fussy

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English[edit]

Etymology[edit]

fuss +‎ -y

Pronunciation[edit]

  • enPR: fŭ.s'i, IPA(key): /ˈfʌ.si/
  • (file)
  • Rhymes: -ʌsi

Adjective[edit]

fussy (comparative fussier, superlative fussiest)

  1. Anxious or particular about petty details; hard to please.
    • 1915, G[eorge] A. Birmingham [pseudonym; James Owen Hannay], chapter I, in Gossamer, New York, N.Y.: George H. Doran Company, OCLC 5661828:
      It is never possible to settle down to the ordinary routine of life at sea until the screw begins to revolve. There is an hour or two, after the passengers have embarked, which is disquieting and fussy.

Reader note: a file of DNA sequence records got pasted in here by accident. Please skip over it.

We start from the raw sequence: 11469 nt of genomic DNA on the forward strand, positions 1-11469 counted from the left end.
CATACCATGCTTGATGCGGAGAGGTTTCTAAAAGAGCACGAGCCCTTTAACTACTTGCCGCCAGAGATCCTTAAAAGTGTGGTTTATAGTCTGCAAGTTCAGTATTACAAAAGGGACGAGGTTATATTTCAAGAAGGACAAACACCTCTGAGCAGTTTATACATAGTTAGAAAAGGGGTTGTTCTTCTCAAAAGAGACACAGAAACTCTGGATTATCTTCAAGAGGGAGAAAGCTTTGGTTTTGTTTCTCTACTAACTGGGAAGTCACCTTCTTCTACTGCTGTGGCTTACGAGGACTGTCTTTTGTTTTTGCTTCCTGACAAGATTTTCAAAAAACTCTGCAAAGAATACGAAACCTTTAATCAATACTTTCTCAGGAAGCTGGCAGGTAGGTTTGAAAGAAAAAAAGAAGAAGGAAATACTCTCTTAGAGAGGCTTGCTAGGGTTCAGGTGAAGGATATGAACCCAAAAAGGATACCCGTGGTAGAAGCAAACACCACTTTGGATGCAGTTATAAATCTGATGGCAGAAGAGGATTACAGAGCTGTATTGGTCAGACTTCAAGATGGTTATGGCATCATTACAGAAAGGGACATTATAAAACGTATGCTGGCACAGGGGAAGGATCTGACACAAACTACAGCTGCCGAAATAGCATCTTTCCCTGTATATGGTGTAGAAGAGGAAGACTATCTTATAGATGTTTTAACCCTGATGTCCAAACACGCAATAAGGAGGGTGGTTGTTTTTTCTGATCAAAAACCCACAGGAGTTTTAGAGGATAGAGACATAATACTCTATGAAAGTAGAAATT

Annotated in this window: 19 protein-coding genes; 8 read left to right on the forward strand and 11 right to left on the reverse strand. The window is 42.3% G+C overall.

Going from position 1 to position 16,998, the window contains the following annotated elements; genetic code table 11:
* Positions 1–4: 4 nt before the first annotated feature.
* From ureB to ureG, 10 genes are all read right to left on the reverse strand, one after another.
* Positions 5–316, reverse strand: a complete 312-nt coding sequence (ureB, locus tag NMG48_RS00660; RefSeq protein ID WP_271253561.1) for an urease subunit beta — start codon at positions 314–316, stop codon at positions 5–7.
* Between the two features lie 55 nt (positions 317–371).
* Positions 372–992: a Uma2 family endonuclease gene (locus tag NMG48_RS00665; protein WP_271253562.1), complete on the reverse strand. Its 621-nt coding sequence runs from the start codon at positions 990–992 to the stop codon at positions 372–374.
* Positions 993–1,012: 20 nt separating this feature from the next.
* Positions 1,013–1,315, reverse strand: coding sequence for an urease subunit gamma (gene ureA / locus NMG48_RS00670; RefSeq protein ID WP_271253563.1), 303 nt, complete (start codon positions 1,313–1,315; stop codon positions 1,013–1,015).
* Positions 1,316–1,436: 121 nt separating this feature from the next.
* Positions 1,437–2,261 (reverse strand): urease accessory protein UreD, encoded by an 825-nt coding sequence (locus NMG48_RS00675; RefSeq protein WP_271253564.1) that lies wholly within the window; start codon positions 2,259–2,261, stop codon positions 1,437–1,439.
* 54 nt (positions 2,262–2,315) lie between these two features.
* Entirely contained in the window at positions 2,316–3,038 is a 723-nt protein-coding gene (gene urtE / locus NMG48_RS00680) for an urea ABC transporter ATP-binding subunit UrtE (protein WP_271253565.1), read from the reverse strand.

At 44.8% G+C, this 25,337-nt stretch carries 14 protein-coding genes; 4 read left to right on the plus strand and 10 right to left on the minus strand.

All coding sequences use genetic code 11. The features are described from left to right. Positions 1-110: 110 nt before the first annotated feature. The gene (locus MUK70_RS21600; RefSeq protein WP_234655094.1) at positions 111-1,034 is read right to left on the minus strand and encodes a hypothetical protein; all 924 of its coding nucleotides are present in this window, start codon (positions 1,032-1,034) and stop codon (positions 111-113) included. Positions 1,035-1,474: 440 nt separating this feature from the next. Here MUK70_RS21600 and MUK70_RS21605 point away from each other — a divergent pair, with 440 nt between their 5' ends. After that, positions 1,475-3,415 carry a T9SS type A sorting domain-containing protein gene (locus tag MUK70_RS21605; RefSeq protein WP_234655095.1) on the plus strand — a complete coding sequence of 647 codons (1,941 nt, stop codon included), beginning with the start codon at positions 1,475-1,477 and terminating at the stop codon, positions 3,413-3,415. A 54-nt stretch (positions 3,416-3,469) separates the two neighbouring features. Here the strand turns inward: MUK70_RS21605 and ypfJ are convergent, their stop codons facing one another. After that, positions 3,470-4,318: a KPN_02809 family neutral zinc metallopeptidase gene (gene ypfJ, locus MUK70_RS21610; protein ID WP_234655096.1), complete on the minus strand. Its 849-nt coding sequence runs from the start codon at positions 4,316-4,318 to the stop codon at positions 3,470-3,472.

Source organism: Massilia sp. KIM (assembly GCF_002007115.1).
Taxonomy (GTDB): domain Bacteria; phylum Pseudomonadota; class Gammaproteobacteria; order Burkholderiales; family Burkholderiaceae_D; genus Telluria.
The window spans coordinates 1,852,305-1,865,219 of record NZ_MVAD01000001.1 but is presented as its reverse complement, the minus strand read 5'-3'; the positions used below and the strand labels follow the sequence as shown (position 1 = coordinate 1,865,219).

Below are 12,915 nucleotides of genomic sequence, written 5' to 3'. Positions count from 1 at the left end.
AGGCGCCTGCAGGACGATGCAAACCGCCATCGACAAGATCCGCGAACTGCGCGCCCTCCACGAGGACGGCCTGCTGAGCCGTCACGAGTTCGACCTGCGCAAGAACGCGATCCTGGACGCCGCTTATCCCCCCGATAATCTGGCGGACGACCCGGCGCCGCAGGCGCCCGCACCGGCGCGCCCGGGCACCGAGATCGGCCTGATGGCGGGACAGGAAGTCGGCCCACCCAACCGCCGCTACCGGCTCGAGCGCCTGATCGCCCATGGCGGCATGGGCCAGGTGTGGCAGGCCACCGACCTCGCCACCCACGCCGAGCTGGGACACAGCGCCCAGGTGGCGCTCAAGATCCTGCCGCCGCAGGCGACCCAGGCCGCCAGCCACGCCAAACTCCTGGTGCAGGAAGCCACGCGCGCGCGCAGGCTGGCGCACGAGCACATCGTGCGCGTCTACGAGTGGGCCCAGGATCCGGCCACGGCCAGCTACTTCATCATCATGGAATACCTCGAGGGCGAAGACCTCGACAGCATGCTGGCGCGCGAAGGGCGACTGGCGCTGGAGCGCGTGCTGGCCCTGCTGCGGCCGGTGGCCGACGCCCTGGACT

2. Having a tendency to fuss, cry, or be bad-tempered/ill-tempered (especially of babies).
  3. Having much unnecessary detail or decoration.
    • 1979 August, Graham Burtenshaw and Michael S. Welch, “O.V.S. Bulleid's SR loco-hauled coaches - 1”, in Railway World, page 398:
      The internal decor of the SR-built Bulleid corridor stock was noticeably cleaner and less fussy than that of prewar coaches.

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